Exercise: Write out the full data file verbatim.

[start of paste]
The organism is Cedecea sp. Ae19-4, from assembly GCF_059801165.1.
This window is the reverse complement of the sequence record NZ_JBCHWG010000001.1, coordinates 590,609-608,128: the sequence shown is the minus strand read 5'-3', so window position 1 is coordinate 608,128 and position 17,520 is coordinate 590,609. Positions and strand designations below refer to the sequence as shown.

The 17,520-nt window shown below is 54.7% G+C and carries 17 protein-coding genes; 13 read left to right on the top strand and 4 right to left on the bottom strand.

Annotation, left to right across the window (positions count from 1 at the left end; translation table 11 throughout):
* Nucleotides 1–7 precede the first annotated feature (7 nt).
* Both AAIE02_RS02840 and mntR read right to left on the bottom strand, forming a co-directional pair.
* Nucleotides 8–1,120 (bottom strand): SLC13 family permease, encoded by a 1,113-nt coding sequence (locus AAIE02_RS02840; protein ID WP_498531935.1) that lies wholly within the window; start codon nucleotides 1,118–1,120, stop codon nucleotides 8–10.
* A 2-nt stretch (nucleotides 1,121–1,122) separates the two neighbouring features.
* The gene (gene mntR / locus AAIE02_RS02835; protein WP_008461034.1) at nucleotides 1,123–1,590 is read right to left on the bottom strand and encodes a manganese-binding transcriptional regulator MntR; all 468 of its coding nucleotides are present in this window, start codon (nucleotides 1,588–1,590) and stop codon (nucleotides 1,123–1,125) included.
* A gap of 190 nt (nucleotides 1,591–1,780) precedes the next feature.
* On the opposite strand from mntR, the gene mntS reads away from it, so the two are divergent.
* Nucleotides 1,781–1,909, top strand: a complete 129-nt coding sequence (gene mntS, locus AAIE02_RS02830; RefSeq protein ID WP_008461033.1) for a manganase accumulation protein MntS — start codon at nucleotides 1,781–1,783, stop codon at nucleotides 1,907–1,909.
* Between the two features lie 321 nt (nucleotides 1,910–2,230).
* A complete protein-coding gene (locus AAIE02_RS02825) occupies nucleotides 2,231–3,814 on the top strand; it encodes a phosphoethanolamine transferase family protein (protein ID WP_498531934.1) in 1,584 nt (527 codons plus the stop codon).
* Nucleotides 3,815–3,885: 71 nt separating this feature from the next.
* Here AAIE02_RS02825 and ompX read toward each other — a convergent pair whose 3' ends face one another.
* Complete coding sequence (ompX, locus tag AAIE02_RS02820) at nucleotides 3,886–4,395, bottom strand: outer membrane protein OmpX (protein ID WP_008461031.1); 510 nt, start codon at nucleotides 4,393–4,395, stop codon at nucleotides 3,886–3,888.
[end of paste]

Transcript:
The organism is Cedecea sp. Ae19-4, from assembly GCF_059801165.1.
This window is the reverse complement of the sequence record NZ_JBCHWG010000001.1, coordinates 590,609-608,128: the sequence shown is the minus strand read 5'-3', so window position 1 is coordinate 608,128 and position 17,520 is coordinate 590,609. Positions and strand designations below refer to the sequence as shown.

The 17,520-nt window shown below is 54.7% G+C and carries 17 protein-coding genes; 13 read left to right on the top strand and 4 right to left on the bottom strand.

Annotation, left to right across the window (positions count from 1 at the left end; translation table 11 throughout):
* Nucleotides 1–7 precede the first annotated feature (7 nt).
* Both AAIE02_RS02840 and mntR read right to left on the bottom strand, forming a co-directional pair.
* Nucleotides 8–1,120 (bottom strand): SLC13 family permease, encoded by a 1,113-nt coding sequence (locus AAIE02_RS02840; protein ID WP_498531935.1) that lies wholly within the window; start codon nucleotides 1,118–1,120, stop codon nucleotides 8–10.
* A 2-nt stretch (nucleotides 1,121–1,122) separates the two neighbouring features.
* The gene (gene mntR / locus AAIE02_RS02835; protein WP_008461034.1) at nucleotides 1,123–1,590 is read right to left on the bottom strand and encodes a manganese-binding transcriptional regulator MntR; all 468 of its coding nucleotides are present in this window, start codon (nucleotides 1,588–1,590) and stop codon (nucleotides 1,123–1,125) included.
* A gap of 190 nt (nucleotides 1,591–1,780) precedes the next feature.
* On the opposite strand from mntR, the gene mntS reads away from it, so the two are divergent.
* Nucleotides 1,781–1,909, top strand: a complete 129-nt coding sequence (gene mntS, locus AAIE02_RS02830; RefSeq protein ID WP_008461033.1) for a manganase accumulation protein MntS — start codon at nucleotides 1,781–1,783, stop codon at nucleotides 1,907–1,909.
* Between the two features lie 321 nt (nucleotides 1,910–2,230).
* A complete protein-coding gene (locus AAIE02_RS02825) occupies nucleotides 2,231–3,814 on the top strand; it encodes a phosphoethanolamine transferase family protein (protein ID WP_498531934.1) in 1,584 nt (527 codons plus the stop codon).
* Nucleotides 3,815–3,885: 71 nt separating this feature from the next.
* Here AAIE02_RS02825 and ompX read toward each other — a convergent pair whose 3' ends face one another.
* Complete coding sequence (ompX, locus tag AAIE02_RS02820) at nucleotides 3,886–4,395, bottom strand: outer membrane protein OmpX (protein ID WP_008461031.1); 510 nt, start codon at nucleotides 4,393–4,395, stop codon at nucleotides 3,886–3,888.